OK, here is my question. Am I better off connecting two ys-01s (GN 20 at 100 degree coverage) to use as a single strobe than I am using a single YD-D1 (GN 24 with 100 degree diffuser).

I use a two strobe set-up and thus would have 4 YS-01s (one pair on each side).

According to the above, the YS-01s will give a GN of 28 (each pair) at 100 degrees. I have tried this with two (to make a single strobe), and they are very bright and the recycle seems almost instant even shooting at night and at f16, with a 14mm lens about 15' from the test wall (my garage door). It does, as expected, seem about twice as bright (one stop) as a single ys-01.

Of course, you have to deal with two strobes, two sets of batteries and it is larger than the YS-D1 but surprisingly it is not at all unmanageable.

Against these disadvantages there is always redundancy in my dual strobe setup if one strobe fails, where if I have only 2 ys-D1s then I am down to one strobe. Also, for shooting macro, I can just use single strobes for getting into tight places.

I can get two used YS-01s for about $600. A single new YS-D1 costs about 700.

Opinions, anyone?

#7 Lwang

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Posted 28 October 2012 - 01:58 PM

One doesn't use dual strobes to get more power out of it. The purpose of it is more creative way of lighting the subject. When shooting macro, it is hard to have the light facing toward the subject, thus you frequently will end up creating shadow areas. Thus a 2nd strobe could light up some of the opposing area to give more shadow details.

Alternatively, you can use a white card on the opposite side of the strobe to bounce some light back to the shadow side, but you can't carry a giant white board when the subject is a little farther away.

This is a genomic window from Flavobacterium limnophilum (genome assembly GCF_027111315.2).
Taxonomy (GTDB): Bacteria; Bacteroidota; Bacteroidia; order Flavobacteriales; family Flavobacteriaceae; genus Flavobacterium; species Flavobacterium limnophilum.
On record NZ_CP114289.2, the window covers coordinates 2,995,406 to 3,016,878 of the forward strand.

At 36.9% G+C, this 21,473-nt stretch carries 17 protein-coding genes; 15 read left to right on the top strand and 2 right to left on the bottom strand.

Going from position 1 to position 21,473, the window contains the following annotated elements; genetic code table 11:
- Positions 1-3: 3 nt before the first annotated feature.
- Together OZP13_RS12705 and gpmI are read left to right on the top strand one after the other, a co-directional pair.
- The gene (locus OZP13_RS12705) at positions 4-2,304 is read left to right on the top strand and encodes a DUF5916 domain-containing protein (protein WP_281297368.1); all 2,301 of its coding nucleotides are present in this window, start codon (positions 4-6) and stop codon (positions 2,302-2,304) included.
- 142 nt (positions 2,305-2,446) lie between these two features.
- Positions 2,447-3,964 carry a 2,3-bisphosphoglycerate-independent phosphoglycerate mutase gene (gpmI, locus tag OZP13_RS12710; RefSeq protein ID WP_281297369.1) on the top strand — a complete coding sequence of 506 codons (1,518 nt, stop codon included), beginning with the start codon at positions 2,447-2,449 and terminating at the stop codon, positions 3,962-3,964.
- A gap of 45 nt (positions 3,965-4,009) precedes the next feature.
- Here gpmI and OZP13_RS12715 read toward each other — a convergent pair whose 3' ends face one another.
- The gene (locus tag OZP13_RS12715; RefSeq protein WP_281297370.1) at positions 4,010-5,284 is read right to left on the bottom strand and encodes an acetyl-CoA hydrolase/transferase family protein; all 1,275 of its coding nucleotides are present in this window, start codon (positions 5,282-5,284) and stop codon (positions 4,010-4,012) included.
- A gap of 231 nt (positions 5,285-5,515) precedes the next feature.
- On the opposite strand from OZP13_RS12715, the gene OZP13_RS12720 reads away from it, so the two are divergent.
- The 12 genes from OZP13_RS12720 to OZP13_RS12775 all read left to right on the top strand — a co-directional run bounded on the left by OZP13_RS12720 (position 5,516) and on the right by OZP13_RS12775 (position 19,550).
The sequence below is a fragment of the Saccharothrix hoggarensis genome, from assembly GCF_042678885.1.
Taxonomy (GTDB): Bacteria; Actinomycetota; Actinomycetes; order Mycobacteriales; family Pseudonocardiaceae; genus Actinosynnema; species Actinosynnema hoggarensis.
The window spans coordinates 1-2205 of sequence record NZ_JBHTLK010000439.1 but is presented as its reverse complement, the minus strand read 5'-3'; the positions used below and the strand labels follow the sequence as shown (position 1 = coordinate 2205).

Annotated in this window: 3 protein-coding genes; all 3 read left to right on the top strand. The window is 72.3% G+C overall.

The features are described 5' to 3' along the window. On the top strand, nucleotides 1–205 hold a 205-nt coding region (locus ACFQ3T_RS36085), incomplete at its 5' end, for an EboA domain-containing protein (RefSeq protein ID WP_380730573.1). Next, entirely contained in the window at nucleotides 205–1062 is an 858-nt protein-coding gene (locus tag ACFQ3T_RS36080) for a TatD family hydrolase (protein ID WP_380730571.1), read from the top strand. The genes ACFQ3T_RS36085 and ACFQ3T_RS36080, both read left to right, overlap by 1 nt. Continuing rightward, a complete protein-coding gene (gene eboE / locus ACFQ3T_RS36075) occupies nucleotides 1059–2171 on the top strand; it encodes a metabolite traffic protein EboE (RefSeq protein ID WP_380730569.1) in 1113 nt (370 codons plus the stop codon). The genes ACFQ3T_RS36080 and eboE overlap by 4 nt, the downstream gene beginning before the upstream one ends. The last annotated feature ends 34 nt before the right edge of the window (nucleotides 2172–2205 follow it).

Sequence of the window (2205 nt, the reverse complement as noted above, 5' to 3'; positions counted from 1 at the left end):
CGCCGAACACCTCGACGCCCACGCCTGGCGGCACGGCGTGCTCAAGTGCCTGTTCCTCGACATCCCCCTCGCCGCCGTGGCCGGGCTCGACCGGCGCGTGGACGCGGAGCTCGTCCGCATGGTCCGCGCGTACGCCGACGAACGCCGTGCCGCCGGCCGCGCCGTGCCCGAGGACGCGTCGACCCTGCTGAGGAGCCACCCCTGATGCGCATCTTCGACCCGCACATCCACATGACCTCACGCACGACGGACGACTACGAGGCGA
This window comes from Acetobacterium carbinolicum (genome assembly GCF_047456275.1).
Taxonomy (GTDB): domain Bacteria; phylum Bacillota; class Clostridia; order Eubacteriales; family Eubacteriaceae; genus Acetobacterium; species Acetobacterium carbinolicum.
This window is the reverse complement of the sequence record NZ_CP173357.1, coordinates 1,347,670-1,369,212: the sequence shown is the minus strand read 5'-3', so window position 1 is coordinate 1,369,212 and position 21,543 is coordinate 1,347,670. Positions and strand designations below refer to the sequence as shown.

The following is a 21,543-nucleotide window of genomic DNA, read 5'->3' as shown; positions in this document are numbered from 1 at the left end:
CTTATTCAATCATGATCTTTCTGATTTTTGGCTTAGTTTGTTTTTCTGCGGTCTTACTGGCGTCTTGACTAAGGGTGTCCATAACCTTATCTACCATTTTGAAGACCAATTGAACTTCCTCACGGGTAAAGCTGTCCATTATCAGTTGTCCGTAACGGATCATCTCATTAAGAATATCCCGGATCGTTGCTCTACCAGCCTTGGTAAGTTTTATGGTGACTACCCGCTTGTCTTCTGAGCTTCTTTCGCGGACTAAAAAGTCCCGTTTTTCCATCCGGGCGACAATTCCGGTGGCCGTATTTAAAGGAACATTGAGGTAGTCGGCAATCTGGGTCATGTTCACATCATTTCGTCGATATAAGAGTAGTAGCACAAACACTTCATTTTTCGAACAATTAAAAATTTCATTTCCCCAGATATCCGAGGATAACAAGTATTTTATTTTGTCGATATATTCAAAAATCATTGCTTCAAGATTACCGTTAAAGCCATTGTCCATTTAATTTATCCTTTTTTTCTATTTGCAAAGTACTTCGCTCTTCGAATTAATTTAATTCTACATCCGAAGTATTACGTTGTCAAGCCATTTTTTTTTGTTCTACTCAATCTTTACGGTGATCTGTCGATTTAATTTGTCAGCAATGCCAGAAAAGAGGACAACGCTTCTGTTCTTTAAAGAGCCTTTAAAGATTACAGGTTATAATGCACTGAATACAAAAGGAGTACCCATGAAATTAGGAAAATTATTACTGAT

If you want to light up subject 5 ft away in situations where there is alot of ambient light, then the YS-D1 w/o the diffuser has much more power than even 2 YS-01 and produce better result.

The YS-D1 has better TTL and slave TTL, which is not avail in the YS-01.

#8 guyharrisonphoto

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Posted 28 October 2012 - 02:09 PM

My question wasn't clear. It is: instead of using 1 YS-D1 on each side of my dual strobe setup, I would use 2 YS-01's on each side. The 2 YS-01's would be taped together, side by side, and connected to fire simultaneously as if they were a "single" strobe. Thus, the comparision is between two different "dual strobe" setups. First,(one each side). Second 4 YS-o1s (a linked pair on each side) See photo below. There would be the same set-up on the other side of the camera.

Attached Images

  • 2 strobe question 1.jpg
  • 2 strobe question 2.jpg

Edited by guyharrisonphoto, 28 October 2012 - 02:11 PM.


#9 Lwang

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Posted 28 October 2012 - 02:19 PM

If you always want to have wide coverage, then the YS-D1 is at a disadvantage. Since at 100 deg coverage, its GN is only 24 vs 28 for 2 YS-01. But if you want to light up a distant subject that does not take up the full frame, then you can take the diffuser off on the YS-D1 and it can be almost 30% more powerful than 2 YS-01.

4 YS-01 would have GN of 40, much more power than 1 YS-D1. If you use a pair of YS-D1, then its GN would be 45 (at 80 deg coverage). You definitely will have less batteries, arms fiber optic cables, etc to work with.